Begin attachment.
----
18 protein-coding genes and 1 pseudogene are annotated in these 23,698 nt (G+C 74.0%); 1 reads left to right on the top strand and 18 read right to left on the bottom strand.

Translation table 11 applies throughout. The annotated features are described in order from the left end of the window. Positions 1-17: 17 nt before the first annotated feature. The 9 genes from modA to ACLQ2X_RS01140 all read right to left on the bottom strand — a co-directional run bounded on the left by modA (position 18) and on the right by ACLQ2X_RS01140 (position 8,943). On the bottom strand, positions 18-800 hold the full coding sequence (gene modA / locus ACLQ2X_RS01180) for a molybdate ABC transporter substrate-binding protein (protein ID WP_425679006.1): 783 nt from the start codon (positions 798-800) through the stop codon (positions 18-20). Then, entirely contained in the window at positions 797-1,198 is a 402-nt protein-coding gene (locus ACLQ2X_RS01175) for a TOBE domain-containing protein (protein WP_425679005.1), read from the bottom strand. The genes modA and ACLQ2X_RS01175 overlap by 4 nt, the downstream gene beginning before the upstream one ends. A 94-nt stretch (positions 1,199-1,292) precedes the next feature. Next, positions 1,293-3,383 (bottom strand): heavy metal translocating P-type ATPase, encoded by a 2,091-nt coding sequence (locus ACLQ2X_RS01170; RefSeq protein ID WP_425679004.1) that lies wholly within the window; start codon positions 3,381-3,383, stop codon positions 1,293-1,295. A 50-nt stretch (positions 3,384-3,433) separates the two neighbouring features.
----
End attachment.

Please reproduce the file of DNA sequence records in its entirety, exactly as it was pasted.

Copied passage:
18 protein-coding genes and 1 pseudogene are annotated in these 23,698 nt (G+C 74.0%); 1 reads left to right on the top strand and 18 read right to left on the bottom strand.

Translation table 11 applies throughout. The annotated features are described in order from the left end of the window. Positions 1-17: 17 nt before the first annotated feature. The 9 genes from modA to ACLQ2X_RS01140 all read right to left on the bottom strand — a co-directional run bounded on the left by modA (position 18) and on the right by ACLQ2X_RS01140 (position 8,943). On the bottom strand, positions 18-800 hold the full coding sequence (gene modA / locus ACLQ2X_RS01180) for a molybdate ABC transporter substrate-binding protein (protein ID WP_425679006.1): 783 nt from the start codon (positions 798-800) through the stop codon (positions 18-20). Then, entirely contained in the window at positions 797-1,198 is a 402-nt protein-coding gene (locus ACLQ2X_RS01175) for a TOBE domain-containing protein (protein WP_425679005.1), read from the bottom strand. The genes modA and ACLQ2X_RS01175 overlap by 4 nt, the downstream gene beginning before the upstream one ends. A 94-nt stretch (positions 1,199-1,292) precedes the next feature. Next, positions 1,293-3,383 (bottom strand): heavy metal translocating P-type ATPase, encoded by a 2,091-nt coding sequence (locus ACLQ2X_RS01170; RefSeq protein ID WP_425679004.1) that lies wholly within the window; start codon positions 3,381-3,383, stop codon positions 1,293-1,295. A 50-nt stretch (positions 3,384-3,433) separates the two neighbouring features.